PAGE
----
G4S employs 11 X-ray screeners with ASD. The company started this innovative project in collaboration with the organisation Passwerk, which specialises in job coaching for people with ASD. “G4S wanted to give special attention to Corporate Social Responsibility with this project,” Engels explains. “People with ASD are known to have limited social skills, but on the other hand they have a strong focus, a lot of attention to detail, and strong visual skills. Their strengths match the competences needed by X-ray screeners in particular.”
The training programme was slightly adapted to their needs and G4S and Passwerk provided individual coaching during the first year to make sure the integration was a success. Their task is remote X-ray screening of cabin baggage. The context of ‘remote’ X-ray screening makes it possible to create a low stimuli working environment in a separate screening room, which is a key factor for success when working with ASD employees.
Brussels Airport made it possible for G4S to start this project and integrate it into the normal operation. After G4S proposed it during one of its innovation meetings, it should be considered as a common initiative.
“In general, this group of X-ray screeners have a very high performance looking for example at Threat Image Projection results,” Engels comments. “They have an average decision-time, but can stay focused longer and can continue their X-ray screening task all day long. Another operational benefit is that there are no displacement times needed for any job rotation between the security platform and the remote screening room.”
Research has shown that people with ASD are disproportionately affected by unemployment. The current rapidly-changing work environment is very challenging, especially for people with ASD.
Engels explains that G4S has learned from experience that ASD X-ray screeners have slightly different needs than others during training and in the working environment, in order to be able to perform at their best. “G4S wanted to have more scientific-based knowledge about the factors that have an impact for the ASD employees and, therefore, contacted the University of Leuven. The current thesis research is focused on the effectiveness of the training for ASD X-ray screeners and their wellbeing on the job. The research is based on interviews with trainers/coaches and questionnaires filled in by the ASD X-ray screeners. The main goal of the thesis research is to formulate practical advice on the different factors that have an impact on the effectiveness of training and the wellbeing of ASD people in a working environment. The first results are to be expected in 2021.”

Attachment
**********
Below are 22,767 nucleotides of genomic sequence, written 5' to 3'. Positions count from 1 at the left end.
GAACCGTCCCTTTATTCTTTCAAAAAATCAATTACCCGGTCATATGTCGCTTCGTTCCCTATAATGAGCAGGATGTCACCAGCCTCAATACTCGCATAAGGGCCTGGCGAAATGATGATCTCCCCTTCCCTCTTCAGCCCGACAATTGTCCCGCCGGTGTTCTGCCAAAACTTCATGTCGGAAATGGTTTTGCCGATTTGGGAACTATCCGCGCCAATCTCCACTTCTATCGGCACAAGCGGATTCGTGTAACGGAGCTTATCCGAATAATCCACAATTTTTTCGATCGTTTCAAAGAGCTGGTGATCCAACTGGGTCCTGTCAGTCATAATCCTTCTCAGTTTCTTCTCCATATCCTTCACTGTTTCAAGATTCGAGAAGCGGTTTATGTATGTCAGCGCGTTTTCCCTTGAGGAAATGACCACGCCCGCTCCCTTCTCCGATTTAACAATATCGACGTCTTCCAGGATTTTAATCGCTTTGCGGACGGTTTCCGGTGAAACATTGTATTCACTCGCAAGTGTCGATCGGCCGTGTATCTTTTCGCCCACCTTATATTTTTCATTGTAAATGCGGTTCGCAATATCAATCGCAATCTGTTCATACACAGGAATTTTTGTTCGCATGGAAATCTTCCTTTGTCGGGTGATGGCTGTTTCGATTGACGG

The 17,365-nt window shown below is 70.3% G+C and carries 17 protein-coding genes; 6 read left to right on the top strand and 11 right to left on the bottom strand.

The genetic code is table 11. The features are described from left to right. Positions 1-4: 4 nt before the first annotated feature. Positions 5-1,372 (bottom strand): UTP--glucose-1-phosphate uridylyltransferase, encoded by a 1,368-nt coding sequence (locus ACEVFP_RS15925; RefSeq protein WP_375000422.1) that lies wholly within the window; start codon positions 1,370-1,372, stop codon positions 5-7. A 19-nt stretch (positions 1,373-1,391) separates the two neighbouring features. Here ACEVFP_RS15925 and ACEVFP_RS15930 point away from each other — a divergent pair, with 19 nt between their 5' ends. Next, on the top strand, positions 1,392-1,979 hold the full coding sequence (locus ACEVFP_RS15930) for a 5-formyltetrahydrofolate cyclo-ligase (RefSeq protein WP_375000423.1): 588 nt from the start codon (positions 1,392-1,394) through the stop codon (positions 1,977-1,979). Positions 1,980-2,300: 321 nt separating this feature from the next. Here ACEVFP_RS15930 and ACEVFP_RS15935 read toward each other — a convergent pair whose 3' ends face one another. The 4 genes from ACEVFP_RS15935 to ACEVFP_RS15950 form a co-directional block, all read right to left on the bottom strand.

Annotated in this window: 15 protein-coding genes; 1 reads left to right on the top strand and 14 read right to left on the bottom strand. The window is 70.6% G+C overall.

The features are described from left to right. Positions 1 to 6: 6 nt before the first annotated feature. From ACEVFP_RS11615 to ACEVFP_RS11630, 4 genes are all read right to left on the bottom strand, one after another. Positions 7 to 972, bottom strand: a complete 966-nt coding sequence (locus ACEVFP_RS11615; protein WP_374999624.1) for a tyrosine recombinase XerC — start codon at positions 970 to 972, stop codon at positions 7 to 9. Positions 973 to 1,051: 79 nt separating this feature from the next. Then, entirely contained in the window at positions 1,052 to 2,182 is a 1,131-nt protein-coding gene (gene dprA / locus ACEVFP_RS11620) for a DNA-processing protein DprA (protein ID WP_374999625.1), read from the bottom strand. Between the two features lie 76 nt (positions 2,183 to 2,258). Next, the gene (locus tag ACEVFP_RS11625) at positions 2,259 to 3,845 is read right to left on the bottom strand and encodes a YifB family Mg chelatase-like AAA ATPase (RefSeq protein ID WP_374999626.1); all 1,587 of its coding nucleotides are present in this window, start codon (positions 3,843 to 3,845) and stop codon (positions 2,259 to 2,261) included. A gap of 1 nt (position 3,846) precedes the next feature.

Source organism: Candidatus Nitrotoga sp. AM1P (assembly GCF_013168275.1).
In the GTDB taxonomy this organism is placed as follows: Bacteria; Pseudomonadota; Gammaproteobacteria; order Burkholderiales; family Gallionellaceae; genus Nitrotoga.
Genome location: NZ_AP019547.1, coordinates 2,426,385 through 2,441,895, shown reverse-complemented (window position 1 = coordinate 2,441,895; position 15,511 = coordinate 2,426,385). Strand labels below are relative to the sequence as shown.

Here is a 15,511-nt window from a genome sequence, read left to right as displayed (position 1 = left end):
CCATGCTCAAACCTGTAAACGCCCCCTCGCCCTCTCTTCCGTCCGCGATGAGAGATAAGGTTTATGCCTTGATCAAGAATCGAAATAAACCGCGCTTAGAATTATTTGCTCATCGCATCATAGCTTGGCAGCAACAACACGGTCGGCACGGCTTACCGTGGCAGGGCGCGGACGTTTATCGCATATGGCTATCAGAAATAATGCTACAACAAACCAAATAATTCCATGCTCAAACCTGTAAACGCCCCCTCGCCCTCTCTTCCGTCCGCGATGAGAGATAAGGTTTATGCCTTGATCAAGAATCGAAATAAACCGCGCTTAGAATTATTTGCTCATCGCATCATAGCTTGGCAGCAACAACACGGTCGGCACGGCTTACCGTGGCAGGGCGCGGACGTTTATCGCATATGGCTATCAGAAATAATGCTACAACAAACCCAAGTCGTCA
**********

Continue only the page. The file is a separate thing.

Language training courses
G4S has established multiple training courses for monolingual French-speaking applicants, so they can be hired and trained as a security guard at Brussels Airport where knowledge of the Dutch language is a contractual requirement.
“Pre-COVID hiring was the biggest challenge,” says Engels. “Finding the right number of employees was a race against the clock. As Brussels Airport is situated in Flanders, knowledge of the Dutch language is a basic contractual requirement. In Brussels there is a lot of potential, but most of the people don’t speak Dutch. We want to be able to attract monolingual French-speaking applicants and give them the opportunity to learn Dutch, so they can work as a G4S security guard at Brussels Airport.”
Finally, commenting on this year’s ACI EUROPE Annual Assembly & Congress, where G4S is a Gold Sponsor, Engels adds: “I expect that COVID-19 and the impact on the total industry will be the major topic, and hope that by sharing experiences and information we can survive this crisis and start looking to the future. Our key message is that sometimes a complete standstill is necessary to move forward in a better and stronger way.”